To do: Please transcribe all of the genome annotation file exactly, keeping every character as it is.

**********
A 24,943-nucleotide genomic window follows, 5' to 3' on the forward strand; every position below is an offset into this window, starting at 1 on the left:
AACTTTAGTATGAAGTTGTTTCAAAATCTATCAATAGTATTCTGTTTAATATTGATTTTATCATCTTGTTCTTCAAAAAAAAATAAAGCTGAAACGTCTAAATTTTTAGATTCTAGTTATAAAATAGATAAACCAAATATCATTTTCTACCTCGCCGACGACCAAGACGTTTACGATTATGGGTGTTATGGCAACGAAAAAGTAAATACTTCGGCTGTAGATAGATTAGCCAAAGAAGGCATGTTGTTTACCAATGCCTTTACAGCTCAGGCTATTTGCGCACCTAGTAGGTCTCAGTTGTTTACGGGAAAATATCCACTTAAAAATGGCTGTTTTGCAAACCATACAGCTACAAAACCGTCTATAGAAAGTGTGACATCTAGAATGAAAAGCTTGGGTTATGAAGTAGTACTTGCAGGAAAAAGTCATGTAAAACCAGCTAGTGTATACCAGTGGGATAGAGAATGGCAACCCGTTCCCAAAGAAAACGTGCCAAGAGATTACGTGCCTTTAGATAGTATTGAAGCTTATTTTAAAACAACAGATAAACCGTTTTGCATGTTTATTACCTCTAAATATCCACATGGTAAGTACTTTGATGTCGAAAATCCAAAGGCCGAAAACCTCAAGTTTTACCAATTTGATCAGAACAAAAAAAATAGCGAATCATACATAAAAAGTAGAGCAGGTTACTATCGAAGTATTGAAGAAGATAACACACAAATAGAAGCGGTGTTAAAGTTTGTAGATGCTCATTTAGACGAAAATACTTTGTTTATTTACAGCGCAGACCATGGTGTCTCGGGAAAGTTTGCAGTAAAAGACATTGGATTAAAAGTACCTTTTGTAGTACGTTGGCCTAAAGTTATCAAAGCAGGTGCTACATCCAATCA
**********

A 24,943-nucleotide genomic window follows, 5' to 3' on the forward strand; every position below is an offset into this window, starting at 1 on the left:
AACTTTAGTATGAAGTTGTTTCAAAATCTATCAATAGTATTCTGTTTAATATTGATTTTATCATCTTGTTCTTCAAAAAAAAATAAAGCTGAAACGTCTAAATTTTTAGATTCTAGTTATAAAATAGATAAACCAAATATCATTTTCTACCTCGCCGACGACCAAGACGTTTACGATTATGGGTGTTATGGCAACGAAAAAGTAAATACTTCGGCTGTAGATAGATTAGCCAAAGAAGGCATGTTGTTTACCAATGCCTTTACAGCTCAGGCTATTTGCGCACCTAGTAGGTCTCAGTTGTTTACGGGAAAATATCCACTTAAAAATGGCTGTTTTGCAAACCATACAGCTACAAAACCGTCTATAGAAAGTGTGACATCTAGAATGAAAAGCTTGGGTTATGAAGTAGTACTTGCAGGAAAAAGTCATGTAAAACCAGCTAGTGTATACCAGTGGGATAGAGAATGGCAACCCGTTCCCAAAGAAAACGTGCCAAGAGATTACGTGCCTTTAGATAGTATTGAAGCTTATTTTAAAACAACAGATAAACCGTTTTGCATGTTTATTACCTCTAAATATCCACATGGTAAGTACTTTGATGTCGAAAATCCAAAGGCCGAAAACCTCAAGTTTTACCAATTTGATCAGAACAAAAAAAATAGCGAATCATACATAAAAAGTAGAGCAGGTTACTATCGAAGTATTGAAGAAGATAACACACAAATAGAAGCGGTGTTAAAGTTTGTAGATGCTCATTTAGACGAAAATACTTTGTTTATTTACAGCGCAGACCATGGTGTCTCGGGAAAGTTTGCAGTAAAAGACATTGGATTAAAAGTACCTTTTGTAGTACGTTGGCCTAAAGTTATCAAAGCAGGTGCTACATCCAATCA